Disciplinary Committee Suspend Cardigan Vet

By Royal College Of Veterinary Surgeons, PRNE
Wednesday, July 20, 2011

LONDON, July 21, 2011 -


The Disciplinary Committee of the Royal College of Veterinary
Surgeons (RCVS) this week [19 July 2011] suspended from the RCVS
Register for five months a Cardigan veterinary surgeon for failure
to perform accurate bovine tuberculin testing and for falsely
certifying the test results.

During the two-day hearing, Dewi Wyn Lewis, of Priory Veterinary
Ltd, Cardigan, answered charges about inaccurate skin fold
measurements and false certification relating to two visits he made
as an Official Veterinarian to a farm in April 2009 to undertake
tuberculin testing.

Mr Lewis accepted that he had not carried out the tuberculin
tests in the way required by Animal Health (AH) - an Executive
Agency of the Department for Environment, Food and Rural Affairs -
and had taken short cuts to save time. However, he denied the
charges, arguing that, although instructions to Official
Veterinarians clearly required the use of callipers to measure the
skin folds of cattle necks on Day One of testing, not using
callipers and using his finger and thumb did not amount to failing
to measure.  

He also argued (and it was accepted by the Committee) that,
regarding Day Two of testing, there was inconsistency in AH’s
instructions on calliper use, which in written form required using
callipers for measuring every animal but in practice accepted use
of callipers when  a reaction could be detected by manually
palpating the skin. On Day Two, Mr Lewis said, he had done what AH
required: he had used callipers on the cattle he identified for
closer examination.

The Committee, however, found that by failing to use callipers
on the first day, as required by AH, Mr Lewis had failed to measure
the skin folds of almost all of the 104 cattle. The Committee was
also satisfied that, on the second day, 10-20% of the herd were not
even touched by Mr Lewis and the Committee accepted the evidence of
 the three other witnesses present during the testing, which
indicated that Mr Lewis had failed to carry out careful assessment
and manual palpation of every animal.

The Committee then considered whether Mr Lewis had dishonestly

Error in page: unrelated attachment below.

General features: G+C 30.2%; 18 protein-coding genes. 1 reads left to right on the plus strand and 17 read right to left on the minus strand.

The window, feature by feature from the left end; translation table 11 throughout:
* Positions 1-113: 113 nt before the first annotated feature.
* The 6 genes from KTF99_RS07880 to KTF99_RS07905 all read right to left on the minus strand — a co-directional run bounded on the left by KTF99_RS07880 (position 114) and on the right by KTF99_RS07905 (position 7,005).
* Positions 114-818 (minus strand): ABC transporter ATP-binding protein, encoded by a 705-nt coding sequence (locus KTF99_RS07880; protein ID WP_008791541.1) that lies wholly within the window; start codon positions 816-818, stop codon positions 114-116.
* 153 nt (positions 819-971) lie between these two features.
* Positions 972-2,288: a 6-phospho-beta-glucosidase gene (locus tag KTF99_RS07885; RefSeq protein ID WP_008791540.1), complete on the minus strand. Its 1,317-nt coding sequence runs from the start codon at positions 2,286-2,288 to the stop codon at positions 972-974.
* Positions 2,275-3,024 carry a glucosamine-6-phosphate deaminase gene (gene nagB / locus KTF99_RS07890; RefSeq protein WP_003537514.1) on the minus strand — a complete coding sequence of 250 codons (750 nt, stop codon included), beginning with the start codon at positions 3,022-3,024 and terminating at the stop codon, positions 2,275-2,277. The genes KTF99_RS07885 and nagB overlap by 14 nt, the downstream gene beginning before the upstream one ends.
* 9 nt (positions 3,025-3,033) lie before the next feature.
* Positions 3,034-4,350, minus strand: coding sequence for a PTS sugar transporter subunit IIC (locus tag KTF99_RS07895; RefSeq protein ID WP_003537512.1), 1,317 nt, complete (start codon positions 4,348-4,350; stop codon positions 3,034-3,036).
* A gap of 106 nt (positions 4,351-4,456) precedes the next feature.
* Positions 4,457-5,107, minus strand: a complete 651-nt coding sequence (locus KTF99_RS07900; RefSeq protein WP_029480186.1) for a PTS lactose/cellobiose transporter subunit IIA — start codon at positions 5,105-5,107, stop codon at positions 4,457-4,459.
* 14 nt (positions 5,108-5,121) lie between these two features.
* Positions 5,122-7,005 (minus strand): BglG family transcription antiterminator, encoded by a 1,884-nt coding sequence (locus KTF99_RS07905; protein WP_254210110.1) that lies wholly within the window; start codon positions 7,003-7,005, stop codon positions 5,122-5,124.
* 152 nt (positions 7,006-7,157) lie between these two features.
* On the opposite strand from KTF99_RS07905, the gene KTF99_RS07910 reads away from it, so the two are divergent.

signed the certificate, or had signed a false certificate which he
ought to have known was inaccurate. The Committee noted that there
were no previous Disciplinary findings against Mr Lewis, and was
prepared to believe his assertion that, although he knew he had not
carried out the tests in strict compliance with AH’s instructions,
he genuinely believed his methods to be at least as accurate as
measuring with callipers and did not think he was doing anything
wrong or dishonest.  The Committee could not then be sure that
Mr Lewis had realised what he was doing was dishonest. However, the
Committee noted that ‘false’ also means ‘inaccurate’ and, as Mr
Lewis ought to have known that as his testing methods were not
adequate, he also should have known that a considerable number of
measurements on the certificate were inaccurate and that the
certificate itself was inaccurate.  

After considering the facts of the case, the Committee concluded
that Mr Lewis’s actions amounted to serious professional misconduct
and directed that he should be suspended from the Register for five
months, after which he may return to practice.  In relation to
the sanction, the Committee said:  ”In reaching this decision
it is relevant that the false certification was not dishonest and
that there was professional and personal mitigation put forward on
behalf of Mr Lewis. The Committee has paid regard to the fact that
Mr Lewis is an experienced veterinary surgeon who is highly thought
of in his local area. It does not believe that there is any
likelihood that he will repeat his previous conduct.”

The Committee also said it gave considerable weight to the fact
that Mr Lewis had had to wait an additional three-month period for
the hearing because of an earlier adjournment.



1)    The RCVS is the regulatory body for veterinary
surgeons in the UK and deals with issues of professional
misconduct, maintaining the register of veterinary surgeons
eligible to practise in the UK and assuring standards of veterinary

2)    RCVS disciplinary powers are exercised through
the Preliminary Investigation and Disciplinary Committees. The RCVS
has authority to deal with three types of case:

a)    Fraudulent registration

b)    Criminal convictions

c)    Allegations of disgraceful professional

3)    A respondent veterinary surgeon may appeal a
Disciplinary Committee decision to the Privy Council within 28 days
of the date of the decision. If no appeal is received, the
Committee’s judgment takes effect after this period.

4)    Detailed documentation about this Inquiry can be
found at href="\\lonpivdocs\redocs\2011\www.rcvs.org.uk\disciplinary">www.rcvs.org.uk/disciplinary.

Contact details:

Claire Millington
Belgravia House
62-64 Horseferry Road
Tel: +44(0)20-7202-0783
Fax: +44(0)20-7202-0740


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